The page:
Masa Cakes with Spicy Slaw (Pupusas con Curtido)

O Summer, why are you so cruel to me? I miss just spontaneously getting inspired to bake something.  Cooking has become just basic for me – pasta and simple Korean/Japanese.  However, before I go on my much awaited vacation I wanted to leave you with one more “presentable” food.  Today’s recipe comes from Saveur (another one of my favorite site).  In fact, I was first introduced to Saveur about 8 years ago when my late mother-in-law gave me the subscription to the magazine for my Christmas gift.  Eversince then I have been faithfully reading the magazines. 

Papusas con Curtido is a traditional Salvadoran dish.  I think you can also find different variations of this dish in other Central American countries. Papusas is a tortilla cake filled with cheese or meat (sometimes both); and Curtido is equivalent to a coleslaw, but with more vinegar flavor in it. 

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Serves 4:

1⁄4 cup distilled white vinegar
1 1⁄2 tsp. sugar
1 tsp. oregano
2 chiles de árbol, crushed
1⁄2 large carrot, peeled and grated
1⁄2 yellow onion, thinly sliced
1⁄4 head green cabbage, shredded
Kosher salt, to taste
2 cups masa harina
16 oz. grated Monterey jack

1. Combine vinegar, sugar, oregano, chiles, carrots, onions, and cabbage in a bowl. Season with salt; toss; let chill.

2. Put masa harina and 1 3⁄4 cups water into a bowl; stir to form a dough. Pinch off a 1 1⁄2-oz. piece of dough; roll it into a ball. Pat dough into a thin disk. Squeeze 1 1⁄4 oz. cheese into a ball. Press cheese into center of dough; cupping dough, stretch edges of dough around cheese and seal. Pat dough to form a 3 1⁄2″-wide disk. Repeat to make 12 pupusas in all.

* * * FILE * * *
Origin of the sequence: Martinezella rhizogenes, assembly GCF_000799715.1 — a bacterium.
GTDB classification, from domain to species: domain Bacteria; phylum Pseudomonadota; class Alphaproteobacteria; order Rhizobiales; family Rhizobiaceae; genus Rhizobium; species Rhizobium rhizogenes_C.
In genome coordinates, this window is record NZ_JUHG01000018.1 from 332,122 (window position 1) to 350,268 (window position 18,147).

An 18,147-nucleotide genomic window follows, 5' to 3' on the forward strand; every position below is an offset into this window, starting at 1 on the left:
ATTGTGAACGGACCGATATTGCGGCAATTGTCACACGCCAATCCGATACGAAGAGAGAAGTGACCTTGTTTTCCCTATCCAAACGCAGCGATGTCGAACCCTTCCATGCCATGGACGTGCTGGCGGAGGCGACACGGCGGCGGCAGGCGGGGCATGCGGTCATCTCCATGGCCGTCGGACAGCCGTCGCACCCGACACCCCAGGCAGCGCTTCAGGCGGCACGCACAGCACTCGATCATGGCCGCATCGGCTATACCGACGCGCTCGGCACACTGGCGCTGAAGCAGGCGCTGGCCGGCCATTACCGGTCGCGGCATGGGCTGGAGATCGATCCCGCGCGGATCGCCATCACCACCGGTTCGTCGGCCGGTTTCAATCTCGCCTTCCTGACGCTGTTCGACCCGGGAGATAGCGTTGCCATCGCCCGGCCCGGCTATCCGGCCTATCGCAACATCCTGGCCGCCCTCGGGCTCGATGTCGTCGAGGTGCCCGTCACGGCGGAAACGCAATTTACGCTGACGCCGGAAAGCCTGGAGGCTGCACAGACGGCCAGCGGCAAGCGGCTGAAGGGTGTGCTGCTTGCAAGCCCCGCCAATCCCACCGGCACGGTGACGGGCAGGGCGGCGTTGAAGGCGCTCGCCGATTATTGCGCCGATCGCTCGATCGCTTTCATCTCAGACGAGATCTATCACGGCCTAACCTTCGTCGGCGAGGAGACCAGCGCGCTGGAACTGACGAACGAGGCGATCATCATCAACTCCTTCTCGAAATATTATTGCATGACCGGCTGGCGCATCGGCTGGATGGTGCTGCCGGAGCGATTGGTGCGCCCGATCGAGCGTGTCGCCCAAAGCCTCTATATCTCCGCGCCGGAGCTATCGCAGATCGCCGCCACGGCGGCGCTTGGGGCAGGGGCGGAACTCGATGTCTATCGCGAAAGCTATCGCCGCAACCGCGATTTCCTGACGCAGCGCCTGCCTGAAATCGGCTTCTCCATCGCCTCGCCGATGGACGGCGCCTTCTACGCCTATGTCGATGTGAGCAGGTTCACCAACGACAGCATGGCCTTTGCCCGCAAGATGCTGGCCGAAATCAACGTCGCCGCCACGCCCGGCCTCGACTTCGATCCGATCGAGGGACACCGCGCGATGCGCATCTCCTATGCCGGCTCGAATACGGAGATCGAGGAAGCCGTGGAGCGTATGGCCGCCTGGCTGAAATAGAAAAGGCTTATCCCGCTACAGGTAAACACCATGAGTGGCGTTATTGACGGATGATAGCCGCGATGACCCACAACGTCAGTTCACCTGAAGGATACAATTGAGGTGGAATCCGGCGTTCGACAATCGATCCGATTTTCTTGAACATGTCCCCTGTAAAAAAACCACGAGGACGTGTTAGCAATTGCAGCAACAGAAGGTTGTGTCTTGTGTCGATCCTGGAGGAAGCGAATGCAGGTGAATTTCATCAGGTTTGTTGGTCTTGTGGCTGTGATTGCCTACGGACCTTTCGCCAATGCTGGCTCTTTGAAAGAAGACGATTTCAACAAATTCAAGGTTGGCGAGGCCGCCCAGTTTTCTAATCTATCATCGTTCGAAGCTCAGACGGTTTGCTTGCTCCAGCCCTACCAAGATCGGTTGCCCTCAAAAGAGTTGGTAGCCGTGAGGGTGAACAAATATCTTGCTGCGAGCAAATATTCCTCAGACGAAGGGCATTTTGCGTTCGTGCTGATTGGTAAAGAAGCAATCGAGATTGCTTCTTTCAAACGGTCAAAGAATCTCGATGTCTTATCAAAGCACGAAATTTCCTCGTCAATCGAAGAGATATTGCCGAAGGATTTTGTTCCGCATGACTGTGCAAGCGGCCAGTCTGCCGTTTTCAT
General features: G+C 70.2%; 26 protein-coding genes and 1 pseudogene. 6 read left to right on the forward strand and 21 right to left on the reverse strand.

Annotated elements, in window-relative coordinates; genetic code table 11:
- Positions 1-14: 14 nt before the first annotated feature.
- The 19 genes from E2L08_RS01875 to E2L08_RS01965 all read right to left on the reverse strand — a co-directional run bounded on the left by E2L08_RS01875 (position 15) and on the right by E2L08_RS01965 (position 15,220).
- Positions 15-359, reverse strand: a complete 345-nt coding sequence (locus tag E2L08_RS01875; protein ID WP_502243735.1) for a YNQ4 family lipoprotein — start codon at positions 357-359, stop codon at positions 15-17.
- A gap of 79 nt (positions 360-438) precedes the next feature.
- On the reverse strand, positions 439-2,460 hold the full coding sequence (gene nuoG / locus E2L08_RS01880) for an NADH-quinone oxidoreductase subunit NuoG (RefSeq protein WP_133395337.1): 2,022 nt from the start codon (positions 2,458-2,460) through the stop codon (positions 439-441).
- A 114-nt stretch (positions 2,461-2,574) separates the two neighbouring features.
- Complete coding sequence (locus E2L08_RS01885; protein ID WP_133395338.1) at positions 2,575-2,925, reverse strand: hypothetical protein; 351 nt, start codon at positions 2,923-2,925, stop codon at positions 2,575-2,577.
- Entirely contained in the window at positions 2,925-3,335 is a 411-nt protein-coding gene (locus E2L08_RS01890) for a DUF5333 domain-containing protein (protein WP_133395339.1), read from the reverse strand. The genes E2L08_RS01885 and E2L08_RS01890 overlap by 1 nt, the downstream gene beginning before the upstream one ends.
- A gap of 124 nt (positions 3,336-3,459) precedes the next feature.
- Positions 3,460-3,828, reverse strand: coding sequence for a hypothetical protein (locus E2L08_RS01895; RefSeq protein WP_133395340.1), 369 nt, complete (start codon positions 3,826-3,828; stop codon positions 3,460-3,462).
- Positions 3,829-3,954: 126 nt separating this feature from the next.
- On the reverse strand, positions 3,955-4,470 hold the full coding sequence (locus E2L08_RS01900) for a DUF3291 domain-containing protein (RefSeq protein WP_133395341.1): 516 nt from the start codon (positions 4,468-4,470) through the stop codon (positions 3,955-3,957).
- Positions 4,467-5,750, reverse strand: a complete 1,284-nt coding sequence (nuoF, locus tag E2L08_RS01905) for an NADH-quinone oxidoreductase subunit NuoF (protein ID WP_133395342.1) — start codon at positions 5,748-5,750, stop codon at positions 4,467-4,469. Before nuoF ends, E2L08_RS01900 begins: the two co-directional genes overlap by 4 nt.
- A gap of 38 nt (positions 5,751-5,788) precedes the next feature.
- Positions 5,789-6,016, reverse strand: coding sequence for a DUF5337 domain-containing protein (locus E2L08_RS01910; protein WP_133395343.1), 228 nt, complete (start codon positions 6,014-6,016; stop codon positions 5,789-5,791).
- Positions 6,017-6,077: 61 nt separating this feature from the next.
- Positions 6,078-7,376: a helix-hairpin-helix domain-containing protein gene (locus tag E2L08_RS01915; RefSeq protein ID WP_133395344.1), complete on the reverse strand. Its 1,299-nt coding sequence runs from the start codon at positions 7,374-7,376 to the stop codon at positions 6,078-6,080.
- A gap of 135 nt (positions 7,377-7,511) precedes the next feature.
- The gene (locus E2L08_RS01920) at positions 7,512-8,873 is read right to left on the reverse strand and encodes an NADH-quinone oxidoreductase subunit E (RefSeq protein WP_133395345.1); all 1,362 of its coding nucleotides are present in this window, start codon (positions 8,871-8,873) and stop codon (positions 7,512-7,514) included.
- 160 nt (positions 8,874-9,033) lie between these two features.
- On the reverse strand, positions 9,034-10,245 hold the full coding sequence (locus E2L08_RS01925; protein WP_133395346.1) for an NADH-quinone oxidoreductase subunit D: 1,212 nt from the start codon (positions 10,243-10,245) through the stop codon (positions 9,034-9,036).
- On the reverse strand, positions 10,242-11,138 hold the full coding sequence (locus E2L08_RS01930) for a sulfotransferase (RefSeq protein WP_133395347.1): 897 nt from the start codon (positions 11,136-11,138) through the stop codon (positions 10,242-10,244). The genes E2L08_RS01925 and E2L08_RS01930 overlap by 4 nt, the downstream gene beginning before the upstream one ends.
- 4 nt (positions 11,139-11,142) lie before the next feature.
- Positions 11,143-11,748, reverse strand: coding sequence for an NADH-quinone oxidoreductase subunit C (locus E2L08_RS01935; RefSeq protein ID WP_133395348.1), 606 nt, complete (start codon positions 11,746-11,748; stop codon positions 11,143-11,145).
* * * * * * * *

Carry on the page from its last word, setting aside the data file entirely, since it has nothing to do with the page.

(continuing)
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3. Heat a 12″ nonstick skillet over medium-high heat. Working in 3 batches, cook pupusas, turning, until golden, 10–12 minutes. Serve hot with slaw.
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My opinion:

I don’t know this can go both ways.  If you’re used to Latin American type of flavors you may like this.  This dish isn’t loaded with extra flavors, but I would definitely describe it as a clean flavor.   Some of you may not care for the curtido, I personally enjoyed it.  For me it’s like having kimchi (Korean fermented cabbage) as the main side dish.  I kept on heaping more curtido on my pupusas.  I think it’s often eaten with liquidy version of tomato salsa, but I ate just with curtido.

This isn’t difficult to make at all.  You may need a little practice making pupusas, but that’s also pretty simple.  Pupusas also cooked pretty fast, so it’s a good Summer time dish for me.

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